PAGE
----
Return of the Milkman: Oklahoma Lawmakers Study Raw Milk Delivery

Donald Ray prepares a cow for milking on his step-father's small dairy farm in rural Creek County.

Logan Layden / StateImpact Oklahoma

Donald Ray prepares a cow for milking on his step-father's small dairy farm in rural Creek County.

The state Department of Agriculture says the number of Oklahomans choosing raw milk over pasteurized is growing.

But currently, the only way to get a hold of any is to physically drive to a dairy farm and buy it directly from the producer.

It’s illegal to deliver or advertise raw milk in Oklahoma — for now.

State Rep. Ken Walker, R-Tulsa, led an interim legislative study Sept. 17 over the impact of legalizing raw milk delivery and advertising, where several Oklahomans testified about the benefits of the unpasteurized product.

Edmond Naturopathic practitioner Michele Menzel says she recommends raw milk to all her patients, and her own family.

“Raw milk was a huge part of my healing, as well as my son, who had frequent bronchitis, frequent high fevers,” Menzel told the legislative panel. “And this changed his little world.”

Mother of four Joanna Francisco credits raw milk with the good health of her children, too.

“In the amount of time that we’ve been using raw milk we haven’t had any sickness. In fact, our kids haven’t been to the doctor in — I think eight years.”

Rep. Walker says he’s been drinking raw milk his entire life, and its health benefits aren’t in dispute. What’s at issue is access to it.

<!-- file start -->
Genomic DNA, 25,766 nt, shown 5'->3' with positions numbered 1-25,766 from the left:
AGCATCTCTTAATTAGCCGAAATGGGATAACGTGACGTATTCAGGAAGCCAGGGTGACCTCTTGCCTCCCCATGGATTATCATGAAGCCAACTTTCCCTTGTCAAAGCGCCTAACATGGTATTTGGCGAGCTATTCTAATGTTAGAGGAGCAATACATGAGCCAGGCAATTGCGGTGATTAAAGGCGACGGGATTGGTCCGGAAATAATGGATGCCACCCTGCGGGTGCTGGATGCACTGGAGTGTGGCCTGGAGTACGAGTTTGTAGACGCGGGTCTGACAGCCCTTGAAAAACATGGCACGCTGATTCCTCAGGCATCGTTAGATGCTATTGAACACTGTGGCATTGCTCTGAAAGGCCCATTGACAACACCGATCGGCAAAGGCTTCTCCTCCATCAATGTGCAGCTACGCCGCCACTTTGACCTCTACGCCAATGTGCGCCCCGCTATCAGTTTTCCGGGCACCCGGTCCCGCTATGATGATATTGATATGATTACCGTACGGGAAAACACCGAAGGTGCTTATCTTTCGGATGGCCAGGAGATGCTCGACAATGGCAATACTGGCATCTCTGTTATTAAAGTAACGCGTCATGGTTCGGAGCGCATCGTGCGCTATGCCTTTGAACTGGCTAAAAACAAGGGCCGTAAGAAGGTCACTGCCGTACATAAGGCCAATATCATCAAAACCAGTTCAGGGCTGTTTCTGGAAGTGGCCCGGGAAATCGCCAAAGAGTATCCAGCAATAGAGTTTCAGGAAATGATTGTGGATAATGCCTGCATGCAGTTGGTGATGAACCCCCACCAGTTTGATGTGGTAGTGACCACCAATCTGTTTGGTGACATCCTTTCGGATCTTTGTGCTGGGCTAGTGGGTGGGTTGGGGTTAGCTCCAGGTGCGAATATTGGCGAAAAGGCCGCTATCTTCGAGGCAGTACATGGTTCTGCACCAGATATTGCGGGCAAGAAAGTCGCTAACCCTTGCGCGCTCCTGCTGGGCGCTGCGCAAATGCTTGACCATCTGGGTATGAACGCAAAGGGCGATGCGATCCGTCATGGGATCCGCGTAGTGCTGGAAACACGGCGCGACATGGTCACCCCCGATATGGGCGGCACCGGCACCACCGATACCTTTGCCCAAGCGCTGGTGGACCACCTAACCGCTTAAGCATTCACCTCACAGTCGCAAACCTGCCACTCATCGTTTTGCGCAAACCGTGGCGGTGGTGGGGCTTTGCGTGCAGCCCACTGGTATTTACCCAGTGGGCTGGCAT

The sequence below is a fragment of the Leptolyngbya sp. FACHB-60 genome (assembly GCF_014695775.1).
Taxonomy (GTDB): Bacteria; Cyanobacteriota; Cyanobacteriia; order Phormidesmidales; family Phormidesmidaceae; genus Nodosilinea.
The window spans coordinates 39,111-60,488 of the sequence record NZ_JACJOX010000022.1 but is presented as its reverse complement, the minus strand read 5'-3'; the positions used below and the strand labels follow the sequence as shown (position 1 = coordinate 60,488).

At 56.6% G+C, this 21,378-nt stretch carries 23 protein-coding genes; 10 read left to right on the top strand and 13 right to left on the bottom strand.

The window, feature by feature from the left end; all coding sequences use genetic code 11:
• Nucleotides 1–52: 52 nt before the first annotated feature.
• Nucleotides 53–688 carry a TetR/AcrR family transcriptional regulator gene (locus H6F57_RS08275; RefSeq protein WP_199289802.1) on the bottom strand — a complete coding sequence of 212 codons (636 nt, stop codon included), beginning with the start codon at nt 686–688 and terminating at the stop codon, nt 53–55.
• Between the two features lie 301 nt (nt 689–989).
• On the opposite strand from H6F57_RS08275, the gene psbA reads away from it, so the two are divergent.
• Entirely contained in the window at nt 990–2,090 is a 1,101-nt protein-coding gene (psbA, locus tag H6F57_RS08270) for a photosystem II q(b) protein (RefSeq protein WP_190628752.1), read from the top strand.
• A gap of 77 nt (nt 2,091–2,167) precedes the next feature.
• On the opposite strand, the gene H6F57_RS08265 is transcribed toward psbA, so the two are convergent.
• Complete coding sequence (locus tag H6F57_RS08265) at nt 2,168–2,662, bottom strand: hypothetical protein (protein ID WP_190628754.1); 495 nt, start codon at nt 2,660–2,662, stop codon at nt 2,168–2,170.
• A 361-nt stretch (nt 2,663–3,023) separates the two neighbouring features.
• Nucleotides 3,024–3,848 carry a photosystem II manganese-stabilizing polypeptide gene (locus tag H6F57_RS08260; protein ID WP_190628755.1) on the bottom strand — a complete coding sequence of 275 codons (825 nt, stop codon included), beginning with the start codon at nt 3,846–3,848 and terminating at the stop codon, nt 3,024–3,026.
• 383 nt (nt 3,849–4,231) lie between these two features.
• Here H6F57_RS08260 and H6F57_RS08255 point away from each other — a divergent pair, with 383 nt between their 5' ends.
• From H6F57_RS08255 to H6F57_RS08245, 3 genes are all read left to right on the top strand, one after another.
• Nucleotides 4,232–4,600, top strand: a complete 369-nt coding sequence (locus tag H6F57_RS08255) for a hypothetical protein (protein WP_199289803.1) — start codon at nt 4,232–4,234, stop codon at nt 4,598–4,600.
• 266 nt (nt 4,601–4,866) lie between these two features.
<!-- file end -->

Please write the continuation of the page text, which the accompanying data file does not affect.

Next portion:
“There is a consumer base for raw milk. More and more, folks are going back to the way it used to be, buying things organic, growing their own,” Walker says.

The state Department of Agriculture's Blayne Arthur says drinking raw milk comes with some risk.

Logan Layden / StateImpact Oklahoma

The state Department of Agriculture's Blayne Arthur says drinking raw milk comes with some risk.

He hears from raw milk producers who would like to deliver to their customers, or at least meet them halfway, like Donald Ray, who’s worked on his step-father’s small Creek County dairy farm for the past three years.

Ray says he has customers from as far away as Norman as he goes through the process of milking the cows, pumping the raw milk into a large vat to be cooled, and pouring himself a glass.

Raw milk is delicious. It’s richer and creamier than grocery store milk, which has all been heated to kill microbes and bacteria, some of which are actually good for you.

But Blayne Arthur at the state Department of Agriculture says there is reason for caution here. Pasteurized milk is almost 100% safe. There are no guarantees with raw milk.

“There are things like E. coli 0157, Campylobacter. There’s also Salmonella, Listeria, Tuberculosis, Brucella. I mean those are things — since there is no pasteurization — I think consumers really want to be knowledgeable about,” Arthur says.

Getting sick off of raw milk is rare. But it practically never happens with pasteurized milk. And Arthur says she isn’t necessarily against drinking raw milk, she just thinks its best for customers to go to the farm and see the milking operation for themselves.